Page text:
In October, Michael Moehler, superintendent of the Abilene, Texas, schools, prohibited students from visiting an exhibit at the city’s Grace Museum because the show contained four nude paintings, the Dallas Morning News reports. While museum officials say they were surprised by Moehler’s decision—“Our youth see far worse on the cover of magazines at the grocery store,” said museum Executive Director Judith Godfrey—they removed the paintings, and the schools were allowed to visit.
A Spirit Thing
Students at the majority black Haralson County High School in Georgia voted in September to restore a painting of the Confederate flag on an exterior wall of the gym after it was vandalized. “Sentiment in the community is that it is a spirit thing for the school,” says county Superintendent Greg Hunt. “It’s not a racial thing.”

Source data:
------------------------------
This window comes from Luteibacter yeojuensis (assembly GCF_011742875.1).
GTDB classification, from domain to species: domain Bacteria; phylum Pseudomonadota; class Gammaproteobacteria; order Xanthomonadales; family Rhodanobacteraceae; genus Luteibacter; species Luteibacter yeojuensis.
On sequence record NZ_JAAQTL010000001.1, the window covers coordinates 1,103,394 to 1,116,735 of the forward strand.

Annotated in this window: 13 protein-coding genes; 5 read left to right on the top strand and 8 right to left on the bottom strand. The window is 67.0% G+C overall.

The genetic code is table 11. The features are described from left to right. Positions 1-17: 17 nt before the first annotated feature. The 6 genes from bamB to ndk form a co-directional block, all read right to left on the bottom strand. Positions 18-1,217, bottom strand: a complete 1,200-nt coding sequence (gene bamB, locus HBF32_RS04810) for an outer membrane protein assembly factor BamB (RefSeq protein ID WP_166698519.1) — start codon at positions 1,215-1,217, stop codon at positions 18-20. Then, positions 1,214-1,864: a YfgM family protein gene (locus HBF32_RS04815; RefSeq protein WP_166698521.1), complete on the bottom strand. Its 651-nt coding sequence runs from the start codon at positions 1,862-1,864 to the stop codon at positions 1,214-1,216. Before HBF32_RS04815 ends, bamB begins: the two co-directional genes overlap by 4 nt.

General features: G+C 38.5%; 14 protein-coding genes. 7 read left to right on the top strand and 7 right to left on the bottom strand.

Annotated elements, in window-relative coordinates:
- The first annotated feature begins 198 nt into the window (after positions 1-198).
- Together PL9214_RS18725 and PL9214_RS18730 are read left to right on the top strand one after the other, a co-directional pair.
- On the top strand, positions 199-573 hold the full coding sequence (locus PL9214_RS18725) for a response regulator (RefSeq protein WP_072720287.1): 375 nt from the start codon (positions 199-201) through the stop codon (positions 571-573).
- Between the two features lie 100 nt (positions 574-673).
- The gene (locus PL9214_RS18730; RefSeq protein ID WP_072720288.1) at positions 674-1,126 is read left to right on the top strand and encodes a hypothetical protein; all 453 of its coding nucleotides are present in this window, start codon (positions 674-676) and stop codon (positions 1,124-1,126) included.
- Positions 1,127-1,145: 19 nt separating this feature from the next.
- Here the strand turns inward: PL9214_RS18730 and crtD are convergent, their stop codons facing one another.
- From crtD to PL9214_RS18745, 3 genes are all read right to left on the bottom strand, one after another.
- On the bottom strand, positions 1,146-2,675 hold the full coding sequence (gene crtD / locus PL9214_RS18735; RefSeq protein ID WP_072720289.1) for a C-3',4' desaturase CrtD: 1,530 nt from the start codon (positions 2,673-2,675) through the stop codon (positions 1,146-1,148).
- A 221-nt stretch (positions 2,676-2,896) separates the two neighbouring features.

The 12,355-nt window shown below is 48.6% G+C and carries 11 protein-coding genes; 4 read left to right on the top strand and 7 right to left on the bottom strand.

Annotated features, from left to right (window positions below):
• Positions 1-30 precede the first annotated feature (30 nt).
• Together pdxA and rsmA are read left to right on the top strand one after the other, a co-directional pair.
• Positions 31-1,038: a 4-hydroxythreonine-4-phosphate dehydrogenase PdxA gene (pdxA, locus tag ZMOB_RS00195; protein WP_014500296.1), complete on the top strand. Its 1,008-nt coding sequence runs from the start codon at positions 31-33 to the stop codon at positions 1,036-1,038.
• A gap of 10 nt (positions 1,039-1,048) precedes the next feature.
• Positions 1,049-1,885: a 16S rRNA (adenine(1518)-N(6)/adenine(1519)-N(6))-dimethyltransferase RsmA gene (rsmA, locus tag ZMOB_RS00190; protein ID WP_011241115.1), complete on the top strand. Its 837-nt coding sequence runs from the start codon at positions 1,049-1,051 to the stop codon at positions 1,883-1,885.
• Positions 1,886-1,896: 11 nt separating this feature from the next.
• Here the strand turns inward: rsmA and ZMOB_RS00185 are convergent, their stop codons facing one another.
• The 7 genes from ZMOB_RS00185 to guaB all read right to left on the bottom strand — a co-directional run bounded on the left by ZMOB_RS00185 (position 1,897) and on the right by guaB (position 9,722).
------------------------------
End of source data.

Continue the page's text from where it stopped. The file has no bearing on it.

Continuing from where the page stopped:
Eight Rastafarian children barred from attending school in the Lafayette Parish, Louisiana, district last spring have returned to class following the settlement of a lawsuit their parents brought against the school board. School officials claimed the students’ dreadlocks were “extreme” hairstyles prohibited by the district’s dress code and feared that their knit caps could be used to conceal contraband. While the settlement allows students to keep their dreadlocks and wear head coverings, officials are permitted to inspect their caps daily.
The Covina-Valley Unified School District in California fired high school English teacher Andrew Phillips in October after he asked students to plot an assassination and write an essay describing how they would carry it out. Students complained about the assignment and the alternative task he gave them—describing eight to 10 motives for killing a person.
Copyright 2001, Editorial Projects in Education, Inc.
A version of this article appeared in the January 01, 2001 edition of Teacher as This is a Stick Up